Right there in the grainy films of the first successful guided missile launches — achieved, alas, by the Nazis at the height of World War II — you see it: The million-dollar first-stage launch rocket falls back to ground just as the missile takes off. The massive expense of single-use equipment was written into the history of space flight even before we reached space.
NASA’s 1980s space shuttle represented an historic accomplishment as the first spacecraft to land from one mission and go out on another, but its launches also relied on one-use rocket launchers that fell away just as they had decades before.
Recently, SpaceX has gained enormous renown by promising to reuse the rockets as well. “If we become the biggest launch company in the world, making money hand over fist, but we’re still not reusable, I will consider us to have failed,” CEO Elon Musk has said in typical bombastic fashion.
There’s a lesser-known company quietly at work at a private airport in Broomfield, Colorado, with an even bolder aspiration. Escape Dynamics is proposing that we do away with fiery rockets altogether in order to make a much more dramatic attack on the exorbitant cost of space flight.
“We want to look at a next-gen technology, not an improvement on chemical combustion, to drive a 10x change in the way we access Earth’s orbit,” said Dmitriy Tseliakhovich, reflecting some of the language he picked up as an admirer of Peter Diamandis and an alum of Singularity University’s Graduate Studies Program.
“Chemical propulsion simply does not allow for a small and simple launch vehicle. There is a fundamental physical limit on how efficient chemical rockets can become,” Tseliakhovich had concluded by 2010, when he launched Escape Dynamics. About 2 percent of the weight of a vehicle launched today is payload, Tseliakhovich says.
Escape Dynamics would propel spacecraft with energy transmitted in a microwave beam that tracks the vehicle's ascent trajectory. The energy, caught with an antenna, would run through a heat exchanger before being pushed out of a thruster. Tseliakhovich first sketched out the method as part of the Ph.D. in astrophysics he received from Caltech in 2010.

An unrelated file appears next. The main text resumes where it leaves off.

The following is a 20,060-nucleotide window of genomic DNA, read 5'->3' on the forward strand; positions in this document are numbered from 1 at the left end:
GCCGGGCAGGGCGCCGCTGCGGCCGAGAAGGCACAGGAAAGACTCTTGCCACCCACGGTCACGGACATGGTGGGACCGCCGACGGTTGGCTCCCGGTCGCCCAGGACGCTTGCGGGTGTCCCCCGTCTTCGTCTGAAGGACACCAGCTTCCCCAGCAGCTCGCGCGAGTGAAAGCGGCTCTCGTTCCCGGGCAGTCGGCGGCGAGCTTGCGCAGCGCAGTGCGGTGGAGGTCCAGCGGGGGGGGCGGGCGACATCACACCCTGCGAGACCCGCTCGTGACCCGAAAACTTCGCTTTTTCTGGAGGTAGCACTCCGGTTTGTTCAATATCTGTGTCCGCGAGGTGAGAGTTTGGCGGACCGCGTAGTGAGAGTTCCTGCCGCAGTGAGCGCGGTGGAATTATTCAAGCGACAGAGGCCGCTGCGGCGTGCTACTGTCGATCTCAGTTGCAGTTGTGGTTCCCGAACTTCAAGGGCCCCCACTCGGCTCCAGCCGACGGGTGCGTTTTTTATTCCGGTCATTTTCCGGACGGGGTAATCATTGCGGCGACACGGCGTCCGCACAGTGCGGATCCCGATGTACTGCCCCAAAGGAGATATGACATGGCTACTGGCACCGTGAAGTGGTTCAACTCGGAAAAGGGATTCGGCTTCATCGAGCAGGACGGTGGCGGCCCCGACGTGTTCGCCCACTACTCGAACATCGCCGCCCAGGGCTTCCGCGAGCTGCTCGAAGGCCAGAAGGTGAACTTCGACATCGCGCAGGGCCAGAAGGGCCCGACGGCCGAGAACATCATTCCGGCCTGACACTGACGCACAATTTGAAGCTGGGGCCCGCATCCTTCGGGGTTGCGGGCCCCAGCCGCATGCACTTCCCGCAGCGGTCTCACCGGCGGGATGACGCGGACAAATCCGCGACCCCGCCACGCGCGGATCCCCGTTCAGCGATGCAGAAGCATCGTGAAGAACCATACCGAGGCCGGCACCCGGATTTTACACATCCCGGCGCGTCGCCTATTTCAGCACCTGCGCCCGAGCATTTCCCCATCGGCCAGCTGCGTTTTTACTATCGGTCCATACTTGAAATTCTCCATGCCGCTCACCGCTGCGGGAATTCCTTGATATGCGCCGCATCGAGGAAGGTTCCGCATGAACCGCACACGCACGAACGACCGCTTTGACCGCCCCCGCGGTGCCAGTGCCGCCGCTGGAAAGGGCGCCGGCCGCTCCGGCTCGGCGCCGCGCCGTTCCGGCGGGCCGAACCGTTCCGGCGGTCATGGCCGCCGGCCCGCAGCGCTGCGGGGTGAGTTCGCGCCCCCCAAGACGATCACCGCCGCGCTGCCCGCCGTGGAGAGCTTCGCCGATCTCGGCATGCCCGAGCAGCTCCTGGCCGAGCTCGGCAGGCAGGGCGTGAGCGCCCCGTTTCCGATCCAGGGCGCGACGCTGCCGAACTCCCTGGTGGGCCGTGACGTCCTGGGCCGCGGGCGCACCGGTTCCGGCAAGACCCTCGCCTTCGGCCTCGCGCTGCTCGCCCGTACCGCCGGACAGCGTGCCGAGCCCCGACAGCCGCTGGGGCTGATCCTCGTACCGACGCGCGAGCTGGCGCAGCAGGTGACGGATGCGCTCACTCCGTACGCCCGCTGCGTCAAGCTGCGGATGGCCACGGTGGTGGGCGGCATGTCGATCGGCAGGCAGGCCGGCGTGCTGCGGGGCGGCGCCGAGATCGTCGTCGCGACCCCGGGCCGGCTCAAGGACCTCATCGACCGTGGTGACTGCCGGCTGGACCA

The company has tested its ability to heat an engine remotely with a microwave and to send microwave energy with a narrow focus. To improve its ability to keep the microwave energy focused (and safe), Escape Dynamics is developing “side lobe” suppression system. The team is also embracing big data simulations to prune development costs.
If it all works out, it would mean that spacecraft themselves would be far simpler vehicles, within the budgets, perhaps, of private companies. Takeoff costs would also be much lower without the extra weight of first-stage rockets and the fuel to power them. Space travel would lighten its carbon footprint substantially, just as people gear up to do more of it.
But it’s an ambitious undertaking, something even its optimistic founder has to admit.
“We believe on the basis of our in-house technology development that we can make it more affordable, but with any new technology it is a long, expensive and complicated business proposition,” said Tseliakhovich.
He had us imagine an “airport-like operation,” with Escape Dynamics’ sleek shuttles busily coming and going. The shuttles could also help other companies deploy swarms of telecommunications satellites to launch their smaller payloads.
“But what really excites me,” Tseliakhovich said, “is building a low-earth orbiter station where companies and individuals would be able to access and work on developing businesses that utilize zero-gravity to develop new ideas.” Materials science and medicine could benefit from a zero-gravity research environment, he said.
This summer, the company plans will emerge from the 30,000 square-foot hangar where it has done most of its work to date to start testing its propulsion methods over long distances.
Images: Escape Dynamics